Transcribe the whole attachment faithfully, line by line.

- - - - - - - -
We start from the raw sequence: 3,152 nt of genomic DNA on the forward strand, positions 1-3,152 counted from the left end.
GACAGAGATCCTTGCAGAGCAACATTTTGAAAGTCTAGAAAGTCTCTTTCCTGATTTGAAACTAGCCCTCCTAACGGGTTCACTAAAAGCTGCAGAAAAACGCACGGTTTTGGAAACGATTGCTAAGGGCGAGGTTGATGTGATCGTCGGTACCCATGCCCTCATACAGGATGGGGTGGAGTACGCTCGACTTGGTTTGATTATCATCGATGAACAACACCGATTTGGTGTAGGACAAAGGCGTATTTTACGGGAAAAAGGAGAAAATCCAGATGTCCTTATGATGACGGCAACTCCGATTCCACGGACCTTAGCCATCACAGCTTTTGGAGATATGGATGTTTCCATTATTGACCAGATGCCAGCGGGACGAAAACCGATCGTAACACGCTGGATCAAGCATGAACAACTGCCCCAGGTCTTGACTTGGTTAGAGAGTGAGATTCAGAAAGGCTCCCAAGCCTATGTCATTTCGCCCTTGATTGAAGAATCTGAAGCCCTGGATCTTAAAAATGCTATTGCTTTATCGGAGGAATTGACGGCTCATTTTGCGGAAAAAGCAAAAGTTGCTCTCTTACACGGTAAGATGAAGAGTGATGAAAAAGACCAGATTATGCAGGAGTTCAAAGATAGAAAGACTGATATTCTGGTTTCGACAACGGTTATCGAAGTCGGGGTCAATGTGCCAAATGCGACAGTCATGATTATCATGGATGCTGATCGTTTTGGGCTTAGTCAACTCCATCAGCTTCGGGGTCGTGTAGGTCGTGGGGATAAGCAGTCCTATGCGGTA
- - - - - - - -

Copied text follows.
We start from the raw sequence: 3,152 nt of genomic DNA on the forward strand, positions 1-3,152 counted from the left end.
GACAGAGATCCTTGCAGAGCAACATTTTGAAAGTCTAGAAAGTCTCTTTCCTGATTTGAAACTAGCCCTCCTAACGGGTTCACTAAAAGCTGCAGAAAAACGCACGGTTTTGGAAACGATTGCTAAGGGCGAGGTTGATGTGATCGTCGGTACCCATGCCCTCATACAGGATGGGGTGGAGTACGCTCGACTTGGTTTGATTATCATCGATGAACAACACCGATTTGGTGTAGGACAAAGGCGTATTTTACGGGAAAAAGGAGAAAATCCAGATGTCCTTATGATGACGGCAACTCCGATTCCACGGACCTTAGCCATCACAGCTTTTGGAGATATGGATGTTTCCATTATTGACCAGATGCCAGCGGGACGAAAACCGATCGTAACACGCTGGATCAAGCATGAACAACTGCCCCAGGTCTTGACTTGGTTAGAGAGTGAGATTCAGAAAGGCTCCCAAGCCTATGTCATTTCGCCCTTGATTGAAGAATCTGAAGCCCTGGATCTTAAAAATGCTATTGCTTTATCGGAGGAATTGACGGCTCATTTTGCGGAAAAAGCAAAAGTTGCTCTCTTACACGGTAAGATGAAGAGTGATGAAAAAGACCAGATTATGCAGGAGTTCAAAGATAGAAAGACTGATATTCTGGTTTCGACAACGGTTATCGAAGTCGGGGTCAATGTGCCAAATGCGACAGTCATGATTATCATGGATGCTGATCGTTTTGGGCTTAGTCAACTCCATCAGCTTCGGGGTCGTGTAGGTCGTGGGGATAAGCAGTCCTATGCGGTA